HARARE mayor Jacob Mafume says the overbearing control on local authorities by central government through the Local Government ministry is crippling council operations as the Zanu PF government has been blocking several projects.
In an interview with The NewsHawks reporter Bridget Mananavire (BM), Mafume (JM) also spoke about the terrible state of the roads, service delivery and illegal sale of land in Harare.
BM: What is your status, are you the mayor or you are on suspension?
JM: Well, I am still the mayor of Harare. I was under suspension, but my suspension expired. It was a suspension for 45 days wherein if there had been a case for me to answer, the matter would have been referred to a tribunal.
The 45 days have expired, they expired two weeks ago, no tribunal was constituted and therefore for all intents and purposes, I am the mayor of Harare as elected. We still have matters pending before the court, but our constitution states that someone is innocent before proven guilty. So therefore, there is nothing that bars me from carrying out my duties. I’ve had discussions on that with the minister of Local Government (July Moyo) and he is working out a few things. And as soon as he’s done we should be able to resume our duties in full effect, but for all intents and purposes I am the mayor of Harare.
BM: You said you are waiting for the minister to work out some things before you can resume work, should this even go to the minister and do you feel the Local Government minister has overbearing powers over council?
JM: It should not go to the minister in that regard, the suspension is finished and I should just simply report for duty. But out of courtesy because we have to have a good working relationship, we do that but I will exercise my right as defined by the law and he cannot interfere with those rights without abusing the law. We are guided by the operation framework and the law as it stands.
However, the situation with local government in Zimbabwe is a very tricky situation, in the sense that the devolution has not been given full effect. The first thing is that the ministry of Local Government acts as a supervisory body. The oxymoron is that you compete against a party which is Zanu PF and you win the mayoral race as MDC but, you’re then supervised by a member of the party you’ve defeated.
You’re supervised by a member of the party who competed against your agenda and he becomes the one who has supervisory board authority over you, the power to suspend and recommend the setting up of tribunals, that shouldn’t happen. We should have other mechanisms to deal with disciplinary issues of management of local government.
Secondly, the mayor of Harare is a ceremonial mayor. This is a big city, which is creeping towards three million people if you consider the greater Harare populations, that is Chitungwiza, Ruwa, Norton, Epworth, Mt Hampden, Caledonia and Harare South. If you aggregate all of those areas you will see that it’s almost a population of three million.
The population of Harare is bigger than some small countries like Botswana, Namibia, Gambia, it is almost bigger than populations of almost 10 countries in Africa and it is managed by a ceremonial mayor, a mayor who is supposed to be part time, not an executive mayor. That mayor is supposed to manage a city that has a road network that is longer than the road networks of other countries, that has polyclinics. We have a complement of close to a thousand nurses and doctors.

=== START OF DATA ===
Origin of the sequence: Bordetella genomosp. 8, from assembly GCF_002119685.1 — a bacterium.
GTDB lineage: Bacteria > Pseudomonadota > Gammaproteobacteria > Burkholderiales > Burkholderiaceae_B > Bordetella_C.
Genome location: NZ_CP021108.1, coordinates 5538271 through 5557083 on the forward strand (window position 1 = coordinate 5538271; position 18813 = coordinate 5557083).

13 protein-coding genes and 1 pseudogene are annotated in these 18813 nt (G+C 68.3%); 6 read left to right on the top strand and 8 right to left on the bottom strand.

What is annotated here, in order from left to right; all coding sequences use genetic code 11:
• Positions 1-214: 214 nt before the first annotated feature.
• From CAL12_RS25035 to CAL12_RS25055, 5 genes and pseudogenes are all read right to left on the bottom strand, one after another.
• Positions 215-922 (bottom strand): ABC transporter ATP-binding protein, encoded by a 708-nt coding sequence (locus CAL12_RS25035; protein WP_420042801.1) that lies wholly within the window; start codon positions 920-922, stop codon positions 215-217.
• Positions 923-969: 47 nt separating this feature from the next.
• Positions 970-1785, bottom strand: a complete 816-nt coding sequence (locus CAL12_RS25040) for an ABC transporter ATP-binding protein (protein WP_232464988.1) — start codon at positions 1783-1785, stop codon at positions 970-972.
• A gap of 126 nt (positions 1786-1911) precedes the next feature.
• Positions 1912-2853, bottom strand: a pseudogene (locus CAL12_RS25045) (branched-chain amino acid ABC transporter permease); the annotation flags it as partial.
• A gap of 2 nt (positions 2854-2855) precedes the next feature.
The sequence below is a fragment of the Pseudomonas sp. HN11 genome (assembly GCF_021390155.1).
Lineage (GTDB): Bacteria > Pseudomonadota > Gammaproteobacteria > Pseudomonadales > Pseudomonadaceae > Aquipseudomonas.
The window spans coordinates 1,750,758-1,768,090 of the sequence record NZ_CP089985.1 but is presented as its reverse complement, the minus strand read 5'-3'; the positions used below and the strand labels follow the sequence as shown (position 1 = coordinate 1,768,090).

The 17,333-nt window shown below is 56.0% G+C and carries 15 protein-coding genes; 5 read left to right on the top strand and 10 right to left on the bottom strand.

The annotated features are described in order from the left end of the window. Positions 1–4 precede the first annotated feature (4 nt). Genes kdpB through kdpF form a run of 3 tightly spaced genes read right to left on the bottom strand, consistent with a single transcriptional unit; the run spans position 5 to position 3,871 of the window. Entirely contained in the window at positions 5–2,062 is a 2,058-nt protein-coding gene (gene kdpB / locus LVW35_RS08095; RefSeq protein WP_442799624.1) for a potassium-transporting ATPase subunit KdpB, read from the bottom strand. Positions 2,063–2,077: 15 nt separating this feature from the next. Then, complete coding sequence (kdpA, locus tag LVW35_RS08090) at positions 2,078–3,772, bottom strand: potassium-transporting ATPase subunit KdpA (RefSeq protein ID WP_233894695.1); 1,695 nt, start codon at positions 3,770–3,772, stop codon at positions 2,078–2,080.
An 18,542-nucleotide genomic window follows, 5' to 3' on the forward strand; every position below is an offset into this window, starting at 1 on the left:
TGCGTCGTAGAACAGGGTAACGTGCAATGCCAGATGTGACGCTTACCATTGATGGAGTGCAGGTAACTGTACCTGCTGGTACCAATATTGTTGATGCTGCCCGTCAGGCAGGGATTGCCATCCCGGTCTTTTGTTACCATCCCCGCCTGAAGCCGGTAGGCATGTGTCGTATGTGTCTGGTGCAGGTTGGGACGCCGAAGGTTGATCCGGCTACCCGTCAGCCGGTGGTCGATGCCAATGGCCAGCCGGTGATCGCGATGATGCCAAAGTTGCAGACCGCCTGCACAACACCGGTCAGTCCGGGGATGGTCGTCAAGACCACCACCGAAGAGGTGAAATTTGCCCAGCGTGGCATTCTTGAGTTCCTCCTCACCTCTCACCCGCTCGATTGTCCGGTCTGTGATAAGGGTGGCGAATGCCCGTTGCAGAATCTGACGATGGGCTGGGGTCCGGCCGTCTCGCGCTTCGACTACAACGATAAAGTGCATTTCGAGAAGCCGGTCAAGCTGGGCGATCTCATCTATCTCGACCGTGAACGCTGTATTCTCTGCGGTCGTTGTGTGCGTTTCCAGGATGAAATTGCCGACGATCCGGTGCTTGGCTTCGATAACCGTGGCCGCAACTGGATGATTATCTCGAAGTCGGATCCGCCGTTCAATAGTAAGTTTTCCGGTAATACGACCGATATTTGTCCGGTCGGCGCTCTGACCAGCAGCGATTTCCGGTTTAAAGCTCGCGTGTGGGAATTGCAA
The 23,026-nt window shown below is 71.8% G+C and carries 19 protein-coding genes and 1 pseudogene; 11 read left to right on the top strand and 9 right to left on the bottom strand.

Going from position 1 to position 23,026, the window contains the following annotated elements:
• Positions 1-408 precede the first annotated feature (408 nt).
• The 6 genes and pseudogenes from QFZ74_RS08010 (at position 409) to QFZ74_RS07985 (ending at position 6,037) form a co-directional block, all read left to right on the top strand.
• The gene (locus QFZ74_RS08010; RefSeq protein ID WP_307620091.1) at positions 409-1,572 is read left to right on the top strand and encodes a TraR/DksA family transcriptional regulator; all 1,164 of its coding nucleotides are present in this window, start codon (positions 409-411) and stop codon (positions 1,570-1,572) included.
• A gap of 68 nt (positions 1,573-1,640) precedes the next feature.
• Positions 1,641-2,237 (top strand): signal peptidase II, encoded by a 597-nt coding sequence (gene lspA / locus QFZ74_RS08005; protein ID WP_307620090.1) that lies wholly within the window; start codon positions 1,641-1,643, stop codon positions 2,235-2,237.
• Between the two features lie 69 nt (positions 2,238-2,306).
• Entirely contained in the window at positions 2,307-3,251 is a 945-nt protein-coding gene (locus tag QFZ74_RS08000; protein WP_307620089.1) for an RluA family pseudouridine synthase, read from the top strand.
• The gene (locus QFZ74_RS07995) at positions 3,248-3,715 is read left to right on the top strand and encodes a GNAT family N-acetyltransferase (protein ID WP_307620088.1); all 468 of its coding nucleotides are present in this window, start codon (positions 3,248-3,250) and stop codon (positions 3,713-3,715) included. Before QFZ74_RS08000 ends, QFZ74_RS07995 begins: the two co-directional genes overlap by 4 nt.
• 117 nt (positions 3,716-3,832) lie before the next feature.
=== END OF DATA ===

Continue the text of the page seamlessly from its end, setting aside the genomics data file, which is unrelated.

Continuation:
It has over 30 primary schools and some of the schools have enrolments of over 2 000. We employ around 1 500 municipal police, we are in charge of dams and of the biggest mechanical plant in the country, Morton Jaffray. The GDP of some areas like Mount Pleasant is bigger than the GDPs of certain cities. We are in control of the two largest infectious disease hospitals outside South Africa in southern Africa. The budget of Harare is bigger than that of other small countries, and that is being managed part time by non-executive mayor.
It’s unworkable and citizenship has to understand that you need executive mayors for the greater Harare area, and we are in charge of the biggest firefighting brigade in southern Africa outside South Africa and probably Angola. They removed executive mayors because Zanu PF was aware that it will not win the big cities and therefore it sought to take away the power of executive mayor because the mayor is elected, they put in appointed officials.
The other handicaps are that the minister appoints senior officials of all urban councils from grade three to grade one. So, the mayor and the councillors can only recommend, but the minister has veto power. So literally the executives are appointed by the minister. Then you have a situation where the budget that you come up with must be approved by the ministry. Then procurement, to procure things like tissue paper, is housed under the Office of the President. So there’s literally very little that you can do as council. To talk about roads, Zinara took over the issue of roads in 2009 and proceeded to destroy them. They have not been able to build a new road since 2009, when they took over the roads, all these roads that were in the urban areas were built by the cities and had been destroyed by Zinara through central government.
BM: But Zinara has been arguing that they have been giving councils money to rehabilitate roads. Has the Harare City Council not been receiving the money?
JM: If you look at the statistics, a kilometre of tarred road, if you look at the African Development Bank statistics, it’s anything between US$400 000 to US$600 000 to do a kilometre of tarred road, and they gave us less than that last year. The ZW$40 million they are talking about translates to about US$400 000, that is only enough to do about a kilometre of road.